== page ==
The Romans placed many of their gods on their coinage. Here is one coin with Libertas, the Goddess of Liberty.


How Zoroastrianism Influenced Islam

One of the most critical features of Zoroastrianism is the recognition that order will overcome chaos. It is the charge of the Supreme Being for Zoroastrians to bring order out of the chaos brought about by non-believers. Consequently, the goal of the Persian Kings was to conquer and establish order. Similarly, Muslims believe that there are two divisions in their world – Dar al-Islam and Dar al-Harb. Dar al-Islam is to recognize that territory where Islamic law prevails. Dar al-Harb, or "house of war, " refers to countries that do not recognize God, Islamic law, or Islamic treaties. Under classical Islam, it was the duty of Muslim rulers to bring the world under Islamic sovereignty. A state of war was presumed between Dar al-Islam and Dar al-Harb. This conflict was the new goal of bringing order over chaos. Islamic law represented order.


Zoroastrianism influenced Islam in other ways as well. The ultimate purpose of the life of a practicing Zoroastrian is to bring happiness into the world. Their worship focuses on the central values of "good thoughts, good words, good deeds." Their religion emphasizes deeds and actions within society, and a person's goodness determines their ultimate fate after death. In Islam, great emphasis is placed on charity (paying zakat for example) and actions to help others. Muslims place importance on the intentions of the person performing the good deeds. If the intention is earthly gain, then the act is invalid. One's actions will be invalid if they lack the correct intention. The right choice is to act solely for God's sake. The purposes of a person are what determine how God will judge them. While Christians place faith in Jesus as their key to salvation, Muslims place their salvation in actions to please Allah.


Other obvious similarities include praying five times daily, cleaning oneself ritually before prayer, and using wedding contracts.


The Decline of Zoroastrianism

In 224 BC, Alexander the Great invaded Persia and captured their capital, Persepolis. Most of Zoroaster's texts, scripts, and hymns were burned, many adherents were killed or taken into slavery, and the religion was dealt a chronic setback. Adherents rewrote some of the scriptures they had saved and re-established the faith, but it was never as strong as before.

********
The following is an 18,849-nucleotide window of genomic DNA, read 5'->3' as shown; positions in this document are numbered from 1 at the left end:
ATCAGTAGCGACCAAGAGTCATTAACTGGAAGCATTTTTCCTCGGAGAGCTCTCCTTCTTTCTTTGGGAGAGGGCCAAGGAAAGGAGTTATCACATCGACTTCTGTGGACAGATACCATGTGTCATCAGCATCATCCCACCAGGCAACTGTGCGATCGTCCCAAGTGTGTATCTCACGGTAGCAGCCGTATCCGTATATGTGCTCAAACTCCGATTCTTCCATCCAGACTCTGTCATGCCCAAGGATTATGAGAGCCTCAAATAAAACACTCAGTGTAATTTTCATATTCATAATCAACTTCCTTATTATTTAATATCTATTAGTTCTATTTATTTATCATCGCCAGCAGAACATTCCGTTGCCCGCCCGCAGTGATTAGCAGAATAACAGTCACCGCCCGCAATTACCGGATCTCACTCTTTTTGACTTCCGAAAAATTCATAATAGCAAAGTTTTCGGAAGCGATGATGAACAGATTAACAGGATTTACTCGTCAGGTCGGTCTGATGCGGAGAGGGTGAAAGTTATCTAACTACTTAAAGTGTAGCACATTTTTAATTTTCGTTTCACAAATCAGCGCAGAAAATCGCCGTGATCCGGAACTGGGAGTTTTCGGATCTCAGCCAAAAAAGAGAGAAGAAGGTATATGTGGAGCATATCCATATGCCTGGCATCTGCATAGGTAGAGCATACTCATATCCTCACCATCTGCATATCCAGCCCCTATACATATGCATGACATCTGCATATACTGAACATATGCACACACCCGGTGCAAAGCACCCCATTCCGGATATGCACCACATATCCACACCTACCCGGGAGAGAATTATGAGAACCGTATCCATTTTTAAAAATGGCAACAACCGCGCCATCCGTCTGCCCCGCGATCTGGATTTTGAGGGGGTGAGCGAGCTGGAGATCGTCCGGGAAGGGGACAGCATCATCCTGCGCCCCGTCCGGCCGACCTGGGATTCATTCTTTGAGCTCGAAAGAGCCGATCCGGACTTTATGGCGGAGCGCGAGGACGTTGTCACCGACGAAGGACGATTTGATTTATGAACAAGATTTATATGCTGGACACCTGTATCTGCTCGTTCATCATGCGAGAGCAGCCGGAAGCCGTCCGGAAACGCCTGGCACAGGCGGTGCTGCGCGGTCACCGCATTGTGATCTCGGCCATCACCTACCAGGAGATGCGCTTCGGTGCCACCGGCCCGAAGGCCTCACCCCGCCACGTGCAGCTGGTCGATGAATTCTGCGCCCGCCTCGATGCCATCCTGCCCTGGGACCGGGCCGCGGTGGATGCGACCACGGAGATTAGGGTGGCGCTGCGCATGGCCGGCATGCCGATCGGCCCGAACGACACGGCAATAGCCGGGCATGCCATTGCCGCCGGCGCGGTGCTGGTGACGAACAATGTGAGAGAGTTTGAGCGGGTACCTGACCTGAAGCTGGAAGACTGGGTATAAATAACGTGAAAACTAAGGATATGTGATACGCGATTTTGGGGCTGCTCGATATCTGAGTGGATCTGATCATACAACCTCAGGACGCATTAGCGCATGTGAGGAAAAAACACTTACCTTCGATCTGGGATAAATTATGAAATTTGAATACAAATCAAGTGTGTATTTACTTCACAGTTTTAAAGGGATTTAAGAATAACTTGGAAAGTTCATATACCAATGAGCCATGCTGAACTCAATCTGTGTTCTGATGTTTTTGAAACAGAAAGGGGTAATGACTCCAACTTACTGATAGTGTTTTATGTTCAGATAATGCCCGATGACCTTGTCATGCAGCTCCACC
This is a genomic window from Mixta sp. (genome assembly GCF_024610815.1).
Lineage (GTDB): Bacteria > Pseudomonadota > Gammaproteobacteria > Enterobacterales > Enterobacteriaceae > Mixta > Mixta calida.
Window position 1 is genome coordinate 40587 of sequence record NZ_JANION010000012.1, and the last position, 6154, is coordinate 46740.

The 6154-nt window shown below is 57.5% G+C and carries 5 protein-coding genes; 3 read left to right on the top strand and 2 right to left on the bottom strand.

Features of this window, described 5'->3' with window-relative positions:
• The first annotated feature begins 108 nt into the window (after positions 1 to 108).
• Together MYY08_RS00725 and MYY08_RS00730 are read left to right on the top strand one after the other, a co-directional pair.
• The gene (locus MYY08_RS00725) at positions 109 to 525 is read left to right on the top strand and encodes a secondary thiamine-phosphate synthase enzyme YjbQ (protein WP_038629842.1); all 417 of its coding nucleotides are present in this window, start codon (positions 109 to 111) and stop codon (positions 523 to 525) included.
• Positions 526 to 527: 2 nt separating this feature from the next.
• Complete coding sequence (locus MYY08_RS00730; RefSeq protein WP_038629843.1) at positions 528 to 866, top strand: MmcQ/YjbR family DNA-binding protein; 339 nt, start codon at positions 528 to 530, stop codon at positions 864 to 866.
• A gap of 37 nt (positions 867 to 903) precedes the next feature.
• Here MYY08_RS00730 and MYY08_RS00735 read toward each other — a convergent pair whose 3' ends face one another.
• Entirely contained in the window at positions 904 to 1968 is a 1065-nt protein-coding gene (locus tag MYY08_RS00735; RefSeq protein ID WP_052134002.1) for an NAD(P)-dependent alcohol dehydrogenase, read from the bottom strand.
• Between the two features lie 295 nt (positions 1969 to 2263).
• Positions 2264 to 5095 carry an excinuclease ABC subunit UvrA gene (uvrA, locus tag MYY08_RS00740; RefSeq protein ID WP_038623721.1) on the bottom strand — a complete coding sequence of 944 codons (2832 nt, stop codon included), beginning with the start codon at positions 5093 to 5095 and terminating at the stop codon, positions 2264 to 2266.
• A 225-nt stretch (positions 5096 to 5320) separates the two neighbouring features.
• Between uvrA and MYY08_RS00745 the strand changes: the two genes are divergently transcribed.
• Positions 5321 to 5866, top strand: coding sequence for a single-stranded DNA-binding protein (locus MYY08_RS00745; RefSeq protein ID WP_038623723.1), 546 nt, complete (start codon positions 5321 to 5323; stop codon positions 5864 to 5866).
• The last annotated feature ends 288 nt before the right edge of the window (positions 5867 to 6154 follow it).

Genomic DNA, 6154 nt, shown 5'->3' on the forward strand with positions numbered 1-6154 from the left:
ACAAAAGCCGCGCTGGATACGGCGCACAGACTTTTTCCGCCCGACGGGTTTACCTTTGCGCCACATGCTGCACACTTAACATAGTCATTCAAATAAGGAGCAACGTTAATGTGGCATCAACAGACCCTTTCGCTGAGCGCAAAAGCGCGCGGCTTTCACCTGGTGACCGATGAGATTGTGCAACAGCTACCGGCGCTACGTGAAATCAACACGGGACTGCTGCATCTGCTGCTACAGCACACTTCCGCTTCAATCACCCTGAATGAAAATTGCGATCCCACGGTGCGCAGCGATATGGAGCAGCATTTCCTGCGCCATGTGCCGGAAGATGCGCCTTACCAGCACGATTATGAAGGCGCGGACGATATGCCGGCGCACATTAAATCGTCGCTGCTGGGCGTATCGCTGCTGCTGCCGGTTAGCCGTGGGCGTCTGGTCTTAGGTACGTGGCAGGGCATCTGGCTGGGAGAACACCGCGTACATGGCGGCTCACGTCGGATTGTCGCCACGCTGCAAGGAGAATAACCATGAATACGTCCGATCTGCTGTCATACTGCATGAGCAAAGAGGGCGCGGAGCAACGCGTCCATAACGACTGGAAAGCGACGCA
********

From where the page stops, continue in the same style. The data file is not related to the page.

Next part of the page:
In the seventh century AD, Islamic Arabs captured Persia. Since many of the precepts were identical, many Zoroastrians converted to Islam, many migrated to India, and many kept the old beliefs and accepted dhimmi rule, subservient to Islam. Muslims look at Christianity and Judaism as having legitimate books of scripture. The Zoroastrians also had a book of scripture, but it was destroyed before Muhammad's time. Muslims accept Zoroastrians but not as "people of the book." They accommodate them, but there is no kindred spirit as with Christians and Jews.


Modern Zoroastrianism

Most people are unaware of the world's oldest monotheistic religion. Estimates of adherents range from 150,000 to 200,000, with the majority in India, Iran, and North America.


In 1883, many Europeans became familiar with Zoroastrian founder Zarathustra through the 19th-century novel Thus Spoke Zarathustra by German Philosopher Friedrich Nietzsche. In the story, Nietzsche follows the prophet Zarathustra on his travels. It is an ironic twist that Nietzsche, an avowed atheist, would write about the founder of the world's first religion.


One celebrity we have all heard of is British musician Freddie Mercury, lead singer for the rock band Queen. His heritage comes from India, where his forebears and immediate family practiced Zoroastrianism.


In summary, Zoroastrianism predates Judaism as the world's first monotheistic religion. Many of the concepts practiced can be found in Judaism, Christianity, and Islam. While the faith itself did not fare so well, it is still around, and many of the concepts have proven their reliability over time. Understanding Zoroastrianism helps us know how other religions have evolved.


Accompanying image: Sasanian Empire coin showing a Zoroastrian firepit, minted 420-438 AD.